It uses data spanning 65 years and shows the majority of these new diseases come from wildlife.
Scientists say conservation efforts that reduce conflicts between humans and animals could play a key role in limiting future outbreaks.
Writing in Nature, they said their map revealed that global anti-EID resources had been poorly allocated in the past.
Researchers from the Zoological Society of London (ZSL), and the US-based University of Georgia and Columbia University's Earth Institute analysed 335 emerging diseases from 1940 to 2004.
They then used computer models to see if the outbreaks correlated with human population density or changes, latitude, rainfall or wildlife biodiversity.
Finally, the data was plotted on to maps to reveal the "hotspots" around the globe.
"Our analysis highlights the critical importance of conservation work," said co-author Dr Kate Jones, a research fellow for ZSL.
"Conserving areas rich in biodiversity from development may be an important means of preventing the emergence of new diseases."
The researchers found that 60% of EID events were caused by "non-human animal" sources.
They add that 71% of these outbreaks were "caused by pathogens with a wildlife source".
Among the examples listed by the team was the emergence of Nipah virus in Malaysia and the Sars outbreak in China.
Others included the H5N1 strain of bird flu, Ebola and West Nile virus.
The number of events that originated from wild animals had increased significantly over time, they warned.
"This supports the suggestion that zoonotic EIDs represents an increasing and very significant threat to global health," the paper's authors wrote.
They added that it also highlighted the need to understand the factors that lead to increased contact between wildlife and humans.
"We are crowding wildlife into ever smaller areas, and human population is increasing," explained Dr Marc Levy, a global change expert at Columbia University's Earth Institute.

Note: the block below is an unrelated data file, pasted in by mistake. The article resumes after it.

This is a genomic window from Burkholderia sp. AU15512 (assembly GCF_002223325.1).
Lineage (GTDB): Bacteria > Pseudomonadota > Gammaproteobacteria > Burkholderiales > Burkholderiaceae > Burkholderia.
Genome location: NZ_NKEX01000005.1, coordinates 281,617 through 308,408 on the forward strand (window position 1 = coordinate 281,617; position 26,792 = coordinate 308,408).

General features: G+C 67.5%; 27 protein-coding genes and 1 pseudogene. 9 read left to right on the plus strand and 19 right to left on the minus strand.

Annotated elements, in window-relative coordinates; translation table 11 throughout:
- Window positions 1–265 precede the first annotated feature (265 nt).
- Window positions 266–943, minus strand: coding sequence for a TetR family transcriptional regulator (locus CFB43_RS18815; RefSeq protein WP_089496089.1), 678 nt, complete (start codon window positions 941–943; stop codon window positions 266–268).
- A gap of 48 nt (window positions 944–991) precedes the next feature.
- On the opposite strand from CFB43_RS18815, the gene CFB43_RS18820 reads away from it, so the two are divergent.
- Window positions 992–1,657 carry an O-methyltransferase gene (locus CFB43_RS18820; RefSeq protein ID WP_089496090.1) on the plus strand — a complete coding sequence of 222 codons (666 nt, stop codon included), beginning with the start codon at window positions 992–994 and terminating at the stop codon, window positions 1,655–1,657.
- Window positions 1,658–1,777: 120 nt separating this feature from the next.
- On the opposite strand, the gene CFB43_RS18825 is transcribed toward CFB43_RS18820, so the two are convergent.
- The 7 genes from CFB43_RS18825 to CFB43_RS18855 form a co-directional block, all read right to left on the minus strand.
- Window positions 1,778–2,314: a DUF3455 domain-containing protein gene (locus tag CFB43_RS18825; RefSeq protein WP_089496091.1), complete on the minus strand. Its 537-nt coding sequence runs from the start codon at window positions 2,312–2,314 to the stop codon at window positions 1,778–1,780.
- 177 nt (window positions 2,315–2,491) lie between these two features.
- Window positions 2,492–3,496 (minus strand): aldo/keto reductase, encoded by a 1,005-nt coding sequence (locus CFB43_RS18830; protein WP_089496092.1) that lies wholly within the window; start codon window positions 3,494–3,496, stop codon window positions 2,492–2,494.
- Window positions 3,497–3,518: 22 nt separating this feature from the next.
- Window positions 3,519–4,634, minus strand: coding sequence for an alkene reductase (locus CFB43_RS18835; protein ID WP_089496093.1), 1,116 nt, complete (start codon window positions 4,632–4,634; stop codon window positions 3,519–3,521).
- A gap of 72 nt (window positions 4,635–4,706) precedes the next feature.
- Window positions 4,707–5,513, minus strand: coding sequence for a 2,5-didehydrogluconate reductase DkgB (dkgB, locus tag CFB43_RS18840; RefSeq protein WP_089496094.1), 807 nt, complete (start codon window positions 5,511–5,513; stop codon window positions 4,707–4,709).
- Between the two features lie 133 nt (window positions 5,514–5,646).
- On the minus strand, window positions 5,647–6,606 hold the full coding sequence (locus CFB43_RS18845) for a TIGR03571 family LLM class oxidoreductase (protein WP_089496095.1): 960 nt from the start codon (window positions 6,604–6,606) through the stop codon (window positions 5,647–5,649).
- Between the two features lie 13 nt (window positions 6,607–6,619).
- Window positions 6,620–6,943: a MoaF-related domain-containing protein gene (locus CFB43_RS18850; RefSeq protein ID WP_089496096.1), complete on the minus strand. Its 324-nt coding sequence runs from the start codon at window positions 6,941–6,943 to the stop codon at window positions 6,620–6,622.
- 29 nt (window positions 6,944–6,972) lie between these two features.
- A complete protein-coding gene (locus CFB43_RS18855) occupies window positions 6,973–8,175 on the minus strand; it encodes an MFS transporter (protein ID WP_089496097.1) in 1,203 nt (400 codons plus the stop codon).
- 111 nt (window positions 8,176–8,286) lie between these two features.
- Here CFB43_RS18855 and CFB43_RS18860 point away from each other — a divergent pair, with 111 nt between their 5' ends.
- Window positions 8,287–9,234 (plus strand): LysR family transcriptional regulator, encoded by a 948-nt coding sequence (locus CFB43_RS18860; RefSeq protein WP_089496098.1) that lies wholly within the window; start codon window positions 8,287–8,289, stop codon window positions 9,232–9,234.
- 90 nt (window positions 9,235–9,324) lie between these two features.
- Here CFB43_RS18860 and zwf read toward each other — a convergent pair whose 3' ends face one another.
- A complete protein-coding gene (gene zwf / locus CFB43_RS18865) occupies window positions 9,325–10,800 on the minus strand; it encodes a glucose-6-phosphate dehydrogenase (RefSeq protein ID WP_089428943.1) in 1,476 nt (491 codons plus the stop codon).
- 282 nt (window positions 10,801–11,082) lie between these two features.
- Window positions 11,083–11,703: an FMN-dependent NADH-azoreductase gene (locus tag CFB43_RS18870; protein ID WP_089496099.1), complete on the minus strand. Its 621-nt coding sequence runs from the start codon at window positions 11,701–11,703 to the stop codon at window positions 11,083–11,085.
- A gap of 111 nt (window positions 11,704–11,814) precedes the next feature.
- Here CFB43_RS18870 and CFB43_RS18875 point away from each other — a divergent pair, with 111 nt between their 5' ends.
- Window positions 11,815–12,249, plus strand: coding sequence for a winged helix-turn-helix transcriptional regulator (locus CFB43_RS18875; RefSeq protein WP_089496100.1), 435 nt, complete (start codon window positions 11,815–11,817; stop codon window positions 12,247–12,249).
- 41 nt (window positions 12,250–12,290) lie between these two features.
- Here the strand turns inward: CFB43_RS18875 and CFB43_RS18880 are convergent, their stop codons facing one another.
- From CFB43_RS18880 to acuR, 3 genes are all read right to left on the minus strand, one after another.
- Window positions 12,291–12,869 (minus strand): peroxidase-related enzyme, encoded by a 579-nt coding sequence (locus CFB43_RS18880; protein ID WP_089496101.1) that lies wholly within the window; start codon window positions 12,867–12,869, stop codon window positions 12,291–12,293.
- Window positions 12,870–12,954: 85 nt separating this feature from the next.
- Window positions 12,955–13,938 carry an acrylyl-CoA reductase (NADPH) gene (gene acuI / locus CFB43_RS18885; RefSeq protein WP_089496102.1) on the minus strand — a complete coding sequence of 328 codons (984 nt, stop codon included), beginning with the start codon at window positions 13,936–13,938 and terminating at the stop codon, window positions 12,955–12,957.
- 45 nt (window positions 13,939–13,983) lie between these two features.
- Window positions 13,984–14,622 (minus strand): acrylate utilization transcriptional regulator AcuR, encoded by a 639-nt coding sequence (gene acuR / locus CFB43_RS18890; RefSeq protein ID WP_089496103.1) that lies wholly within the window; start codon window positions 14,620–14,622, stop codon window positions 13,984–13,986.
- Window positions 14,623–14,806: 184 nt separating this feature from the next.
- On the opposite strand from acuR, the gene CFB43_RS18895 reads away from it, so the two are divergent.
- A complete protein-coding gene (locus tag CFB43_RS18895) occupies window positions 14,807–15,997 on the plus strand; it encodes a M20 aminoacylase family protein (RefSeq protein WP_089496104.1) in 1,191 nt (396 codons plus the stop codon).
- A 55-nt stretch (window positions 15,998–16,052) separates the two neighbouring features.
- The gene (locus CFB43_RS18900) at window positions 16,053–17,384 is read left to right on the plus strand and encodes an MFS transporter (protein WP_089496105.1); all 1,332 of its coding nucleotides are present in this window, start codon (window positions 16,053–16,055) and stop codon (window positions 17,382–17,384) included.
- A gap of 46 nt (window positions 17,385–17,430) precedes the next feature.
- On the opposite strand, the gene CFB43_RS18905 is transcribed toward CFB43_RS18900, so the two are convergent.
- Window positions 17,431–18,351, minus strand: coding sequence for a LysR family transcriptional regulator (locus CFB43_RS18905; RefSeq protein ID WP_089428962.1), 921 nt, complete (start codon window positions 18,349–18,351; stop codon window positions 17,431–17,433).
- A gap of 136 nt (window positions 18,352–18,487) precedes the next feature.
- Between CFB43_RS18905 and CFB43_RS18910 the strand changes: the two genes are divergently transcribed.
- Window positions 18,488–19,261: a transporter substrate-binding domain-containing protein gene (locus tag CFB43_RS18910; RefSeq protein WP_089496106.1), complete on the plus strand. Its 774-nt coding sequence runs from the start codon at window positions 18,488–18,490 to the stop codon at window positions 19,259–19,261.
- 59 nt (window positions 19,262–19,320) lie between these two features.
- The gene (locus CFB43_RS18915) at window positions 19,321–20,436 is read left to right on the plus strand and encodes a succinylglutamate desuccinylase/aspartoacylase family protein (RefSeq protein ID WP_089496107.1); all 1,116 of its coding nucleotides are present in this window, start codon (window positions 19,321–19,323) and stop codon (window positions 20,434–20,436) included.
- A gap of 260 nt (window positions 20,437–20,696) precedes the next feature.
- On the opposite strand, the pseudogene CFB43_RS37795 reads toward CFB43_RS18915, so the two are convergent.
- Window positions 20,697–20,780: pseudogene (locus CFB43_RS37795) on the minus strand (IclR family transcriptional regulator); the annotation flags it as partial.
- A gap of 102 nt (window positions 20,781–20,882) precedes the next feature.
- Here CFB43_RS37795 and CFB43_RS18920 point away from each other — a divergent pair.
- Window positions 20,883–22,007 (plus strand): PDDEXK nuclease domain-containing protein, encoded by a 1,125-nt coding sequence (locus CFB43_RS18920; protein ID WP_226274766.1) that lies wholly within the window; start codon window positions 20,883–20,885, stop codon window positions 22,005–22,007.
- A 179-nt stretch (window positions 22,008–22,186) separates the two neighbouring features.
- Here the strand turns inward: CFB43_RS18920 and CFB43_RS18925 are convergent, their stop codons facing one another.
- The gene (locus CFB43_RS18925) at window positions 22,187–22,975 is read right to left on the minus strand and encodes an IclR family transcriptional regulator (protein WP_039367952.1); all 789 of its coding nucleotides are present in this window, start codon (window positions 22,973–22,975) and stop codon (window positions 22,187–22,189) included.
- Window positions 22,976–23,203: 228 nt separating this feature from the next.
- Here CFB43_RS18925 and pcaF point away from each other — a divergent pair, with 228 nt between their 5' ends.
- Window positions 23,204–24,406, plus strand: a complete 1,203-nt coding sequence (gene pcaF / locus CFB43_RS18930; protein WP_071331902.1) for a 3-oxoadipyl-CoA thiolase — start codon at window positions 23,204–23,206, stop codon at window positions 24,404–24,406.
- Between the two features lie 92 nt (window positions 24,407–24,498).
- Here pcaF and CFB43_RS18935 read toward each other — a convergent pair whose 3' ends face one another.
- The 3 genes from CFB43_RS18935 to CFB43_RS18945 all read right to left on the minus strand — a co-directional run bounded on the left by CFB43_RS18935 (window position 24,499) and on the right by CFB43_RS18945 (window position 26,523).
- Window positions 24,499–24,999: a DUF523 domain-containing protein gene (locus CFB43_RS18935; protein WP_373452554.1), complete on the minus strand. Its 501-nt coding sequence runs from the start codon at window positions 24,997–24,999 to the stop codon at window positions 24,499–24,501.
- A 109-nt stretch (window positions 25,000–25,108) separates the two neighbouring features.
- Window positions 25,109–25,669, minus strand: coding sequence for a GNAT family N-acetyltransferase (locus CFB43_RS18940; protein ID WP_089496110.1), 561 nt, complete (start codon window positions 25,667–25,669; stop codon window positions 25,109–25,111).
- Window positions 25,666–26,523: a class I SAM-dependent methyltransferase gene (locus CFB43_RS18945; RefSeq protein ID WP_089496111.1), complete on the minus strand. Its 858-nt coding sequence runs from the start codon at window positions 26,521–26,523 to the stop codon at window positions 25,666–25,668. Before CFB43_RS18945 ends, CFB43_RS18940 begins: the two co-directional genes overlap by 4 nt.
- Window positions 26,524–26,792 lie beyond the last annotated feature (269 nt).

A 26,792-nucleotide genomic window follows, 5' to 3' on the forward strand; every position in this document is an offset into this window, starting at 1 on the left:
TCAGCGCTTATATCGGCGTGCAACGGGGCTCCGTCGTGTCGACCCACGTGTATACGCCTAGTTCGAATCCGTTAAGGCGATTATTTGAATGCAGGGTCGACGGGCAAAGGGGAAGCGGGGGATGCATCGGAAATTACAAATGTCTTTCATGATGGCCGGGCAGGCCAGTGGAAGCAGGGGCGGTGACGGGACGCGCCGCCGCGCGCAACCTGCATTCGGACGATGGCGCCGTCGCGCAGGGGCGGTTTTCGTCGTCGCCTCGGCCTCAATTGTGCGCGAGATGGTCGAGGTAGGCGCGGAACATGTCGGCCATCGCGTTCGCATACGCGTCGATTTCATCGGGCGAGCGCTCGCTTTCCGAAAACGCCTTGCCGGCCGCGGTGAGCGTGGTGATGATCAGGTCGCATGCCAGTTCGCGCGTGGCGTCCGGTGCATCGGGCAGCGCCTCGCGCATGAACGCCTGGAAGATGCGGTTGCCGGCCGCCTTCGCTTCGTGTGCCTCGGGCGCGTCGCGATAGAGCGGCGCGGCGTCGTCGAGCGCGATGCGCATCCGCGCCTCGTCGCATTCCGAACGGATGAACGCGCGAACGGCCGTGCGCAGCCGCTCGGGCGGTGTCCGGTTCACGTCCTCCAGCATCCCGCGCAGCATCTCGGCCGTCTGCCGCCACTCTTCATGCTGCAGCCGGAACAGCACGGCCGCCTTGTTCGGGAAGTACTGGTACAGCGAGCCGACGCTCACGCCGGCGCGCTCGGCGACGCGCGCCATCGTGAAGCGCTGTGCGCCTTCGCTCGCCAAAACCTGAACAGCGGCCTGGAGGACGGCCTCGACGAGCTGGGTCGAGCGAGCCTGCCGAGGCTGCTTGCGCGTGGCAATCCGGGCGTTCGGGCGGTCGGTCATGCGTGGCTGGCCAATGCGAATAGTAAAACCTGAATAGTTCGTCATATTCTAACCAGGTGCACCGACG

"Where those two things meet, that is the recipe for something crossing over."
He added that the main sources were mammals that were most closely related to humans.
'Missing the point'
While some pathogens may be picked up while hunting or by accident, others - such as Nipah virus - are transmitted to humans from wild animals via livestock.
Because humans had not evolved resistance to these EIDS, the scientists said that the results could be "extraordinarily lethal".
The main hotspots were located in low latitude regions, like South Asia and South-East Asia, which were not the financial focus of global funds to prevent the spread of EIDs.
"The world's public health resources are misallocated," opined co-author Peter Daszak, executive director of the Consortium for Conservation Medicine at the US-based Wildlife Trust.
"Most are focused on richer countries that can afford surveillance, but most of the hotspots are in developing countries.
"If you look at the high-impact diseases of the future, we're missing the point."
However, Dr Dazak said that the maps were the first to offer a prediction of where the next new disease could emerge.
His colleague, Dr John Gittleman from the University of Georgia's Odum School of Ecology, described the data-set as a "seminal moment in how we study emerging diseases".
"Our study has shown that bringing ecological sciences and public health together can advance the field in a dramatic ways," he observed.
The researchers said that the priority should be to set up "smart surveillance" measures in the hotspots identified on the map.
Dr Daszak explained that logistically straightforward bio-security measures, such as screening people who come into contact with wild birds and mammals in the hotspot areas, could halt the "next Aids or Sars before it happened".
"It simply follows the old adage that prevention is better, and cheaper, than finding a cure.
"If we continue to ignore this important preventative measure, then human populations will continue to be at risk from pandemic diseases," Dr Daszak warned.